Who doesn’t love lasagna? A pan of lasagna is a comforting meal. But many families struggle to find the time or resources to put hot food on the table. Their efforts are made more difficult due to recent pandemic-related income losses or reductions, the reality of more family members regularly gathered around the table, as well as ongoing challenges such as health- or age-related struggles, food insecurity, or just plain exhaustion.
For those families, Lasagna Love may give them a needed break, even if only for one meal. Lasagna Love pairs volunteer home chefs with persons who would like to receive a free lasagna.
Lasagna Love is a national nonprofit with volunteers in Washington. Lasagna Love works to remove the stigma associated with asking for help and it has three principles: feed families, spread kindness and strengthen communities.
Love to Cook? Volunteer to Bake Lasagna!
Lasagna Love’s Washington State Regional Leader Darlene Letavec’s region includes Thurston County and other counties outside of the greater Seattle area. She says while there are volunteer chefs in the county, they need more. “In any given week I match (regional chefs with recipients) at between 20 to 40 meals per week,” she says. By increasing the number of chefs in Thurston County as well as surrounding areas, the organization’s volunteers can deliver more lasagnas to local families.
Letavec says she became involved when she saw the organization’s founder on the “Today Show” last fall. “Oh, this is perfect,” she says she thought to herself. “I am already cooking every day for my parents – this is right up my alley. I can easily cook for other people.” Letavec thus began as a local chef in Pierce County and is now a regional leader.
That founder, Rhiannon Menn, started the nonprofit from her California home at the pandemic’s beginning. The organization has since grown to a national grassroots movement with an estimated 25,000 volunteers currently deliver about 4,000 to 5,000 lasagnas per week in all 50 states. Lasagna Love has provided more than 80,000 meals since the first delivery in 2020. An oversight board, staff and many volunteer regional leaders oversee the operation.
Those requesting a lasagna, or nominating someone else for a lasagna delivery, can sign up confidentially online once every 30 days. There is no financial screening. Lasagna Love’s cooking volunteers–known as “Lasagna Chefs”—also sign up on the website. The chefs choose to provide as many lasagnas as they would like: as few as just one, or multiple lasagnas weekly or monthly. Community groups like churches and scout troops can also volunteer. After chefs and requested recipients sign up online, Lasagna Love matches chefs with families in their local area.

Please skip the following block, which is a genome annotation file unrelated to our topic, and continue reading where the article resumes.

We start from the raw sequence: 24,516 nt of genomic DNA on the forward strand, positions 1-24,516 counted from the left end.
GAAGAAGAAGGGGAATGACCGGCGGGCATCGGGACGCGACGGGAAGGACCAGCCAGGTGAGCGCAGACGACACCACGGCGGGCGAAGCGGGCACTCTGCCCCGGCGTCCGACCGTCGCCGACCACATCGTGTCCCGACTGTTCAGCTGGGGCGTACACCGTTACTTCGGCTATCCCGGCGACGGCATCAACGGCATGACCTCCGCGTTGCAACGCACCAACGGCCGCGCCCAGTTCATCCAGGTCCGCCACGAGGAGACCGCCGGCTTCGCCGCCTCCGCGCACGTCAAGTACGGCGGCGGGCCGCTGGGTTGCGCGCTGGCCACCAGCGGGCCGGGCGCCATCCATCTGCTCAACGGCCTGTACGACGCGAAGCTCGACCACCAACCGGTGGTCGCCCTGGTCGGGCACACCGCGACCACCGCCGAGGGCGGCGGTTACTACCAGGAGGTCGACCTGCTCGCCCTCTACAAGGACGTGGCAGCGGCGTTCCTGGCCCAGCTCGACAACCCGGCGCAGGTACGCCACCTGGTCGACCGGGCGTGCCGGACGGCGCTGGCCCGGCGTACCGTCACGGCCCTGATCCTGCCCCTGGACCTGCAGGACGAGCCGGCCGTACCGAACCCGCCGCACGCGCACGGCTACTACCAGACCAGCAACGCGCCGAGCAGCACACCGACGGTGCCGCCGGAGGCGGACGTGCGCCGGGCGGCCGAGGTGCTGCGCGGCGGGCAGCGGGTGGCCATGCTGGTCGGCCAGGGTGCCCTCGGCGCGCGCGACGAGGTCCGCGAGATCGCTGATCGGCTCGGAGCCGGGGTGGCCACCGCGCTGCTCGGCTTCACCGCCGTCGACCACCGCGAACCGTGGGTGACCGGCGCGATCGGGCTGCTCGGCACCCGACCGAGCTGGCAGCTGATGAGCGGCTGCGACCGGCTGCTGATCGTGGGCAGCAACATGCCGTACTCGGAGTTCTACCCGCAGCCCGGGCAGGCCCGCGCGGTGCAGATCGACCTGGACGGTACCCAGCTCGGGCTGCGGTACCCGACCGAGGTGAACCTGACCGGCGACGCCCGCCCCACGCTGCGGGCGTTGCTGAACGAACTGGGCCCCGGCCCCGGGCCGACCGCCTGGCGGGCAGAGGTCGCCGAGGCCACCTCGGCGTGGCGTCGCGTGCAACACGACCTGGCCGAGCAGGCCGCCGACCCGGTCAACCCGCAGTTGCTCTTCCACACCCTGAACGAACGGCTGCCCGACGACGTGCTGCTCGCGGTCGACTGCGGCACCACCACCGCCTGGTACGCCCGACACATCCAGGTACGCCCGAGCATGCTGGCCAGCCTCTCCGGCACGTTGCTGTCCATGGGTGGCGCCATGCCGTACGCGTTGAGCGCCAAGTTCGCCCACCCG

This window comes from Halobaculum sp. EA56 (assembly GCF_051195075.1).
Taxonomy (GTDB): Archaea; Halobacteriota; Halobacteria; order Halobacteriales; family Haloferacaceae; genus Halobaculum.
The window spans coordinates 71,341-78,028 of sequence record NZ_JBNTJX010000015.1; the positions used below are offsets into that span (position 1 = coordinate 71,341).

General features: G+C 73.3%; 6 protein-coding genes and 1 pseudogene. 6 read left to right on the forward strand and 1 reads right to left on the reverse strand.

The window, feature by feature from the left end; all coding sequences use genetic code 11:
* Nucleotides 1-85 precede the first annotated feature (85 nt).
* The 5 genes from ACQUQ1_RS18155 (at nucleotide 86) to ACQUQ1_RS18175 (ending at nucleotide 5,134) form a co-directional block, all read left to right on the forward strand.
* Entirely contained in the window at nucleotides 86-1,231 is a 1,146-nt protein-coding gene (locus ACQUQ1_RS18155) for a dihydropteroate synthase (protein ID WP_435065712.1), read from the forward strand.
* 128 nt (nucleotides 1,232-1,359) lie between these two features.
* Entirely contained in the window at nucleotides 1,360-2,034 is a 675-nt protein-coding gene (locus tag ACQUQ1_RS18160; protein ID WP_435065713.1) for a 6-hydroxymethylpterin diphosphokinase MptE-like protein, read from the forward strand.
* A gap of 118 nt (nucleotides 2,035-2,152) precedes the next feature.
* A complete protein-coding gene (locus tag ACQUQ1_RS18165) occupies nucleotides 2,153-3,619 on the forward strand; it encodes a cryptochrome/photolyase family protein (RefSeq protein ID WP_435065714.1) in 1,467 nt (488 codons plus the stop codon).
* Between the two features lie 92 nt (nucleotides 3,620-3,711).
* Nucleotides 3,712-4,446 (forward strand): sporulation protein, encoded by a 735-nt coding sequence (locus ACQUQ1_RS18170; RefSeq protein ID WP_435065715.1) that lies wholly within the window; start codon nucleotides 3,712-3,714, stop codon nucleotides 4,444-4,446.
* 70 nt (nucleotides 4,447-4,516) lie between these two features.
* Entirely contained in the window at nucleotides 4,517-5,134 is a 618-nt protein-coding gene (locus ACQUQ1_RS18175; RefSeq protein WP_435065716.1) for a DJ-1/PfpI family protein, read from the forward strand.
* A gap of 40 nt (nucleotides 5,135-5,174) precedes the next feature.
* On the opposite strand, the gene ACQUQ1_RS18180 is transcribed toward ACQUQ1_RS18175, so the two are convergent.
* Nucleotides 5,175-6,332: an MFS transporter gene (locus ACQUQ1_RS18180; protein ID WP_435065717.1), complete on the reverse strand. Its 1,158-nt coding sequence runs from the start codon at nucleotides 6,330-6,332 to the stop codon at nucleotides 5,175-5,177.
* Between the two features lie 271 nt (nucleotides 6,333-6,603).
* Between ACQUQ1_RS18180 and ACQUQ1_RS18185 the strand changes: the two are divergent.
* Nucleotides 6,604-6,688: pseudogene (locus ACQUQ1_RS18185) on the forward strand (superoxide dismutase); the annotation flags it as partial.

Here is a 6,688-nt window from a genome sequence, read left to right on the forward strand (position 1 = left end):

Lasagna recipients are varied. “I have had people nominate someone who is retiring and thought, ‘This person really deserves a night off,’” Letavec says. “I have had adult children who live out of state nominate their elderly parents in Washington. We have delivered to military families.” She says she recalls delivery to a single mother who was undergoing chemotherapy.
Letavec says it is heartwarming to make and deliver lasagnas. She describes that it is a privilege to feed other people with no strings attached for them. And she says recipients’ thanks often bring her to tears. One Lasagna Love website message from an anonymous recipient says: “My lasagna arrived on a day in between months of waiting. Waiting for a job to come through, money to come in and hope to be delivered. The lasagna was like a hug I desperately needed.”
Chefs commit to making a 9-inch by 13-inch pan of lasagna. Chefs and recipient families work out contactless delivery details, as well as dietary restrictions, cooking instructions, whether the meal will be frozen, and oven capabilities. “It’s a little tricky if they (recipients) can’t cook or reheat,” Letavec explains. “They will need to find an option that works for them. I encourage the volunteer chef to reach out to them and explore other things, such as rather than a 9 by 13 pan, maybe two smaller ones that are the equivalent of 9 by 13 would work. And especially if the people are frail or elderly, make sure they can lift the pan out of the oven. Maybe divide the pan in two.”
Volunteers who sign up to cook receive a brief food safety training and other information. Volunteers who do not want to cook have options such as offering their time in other ways or making financial donations. Other methods to assist include “sponsoring” a chef by paying for their lasagna ingredient groceries, becoming a corporate partner, or donating through the Amazon Smile online shopping program.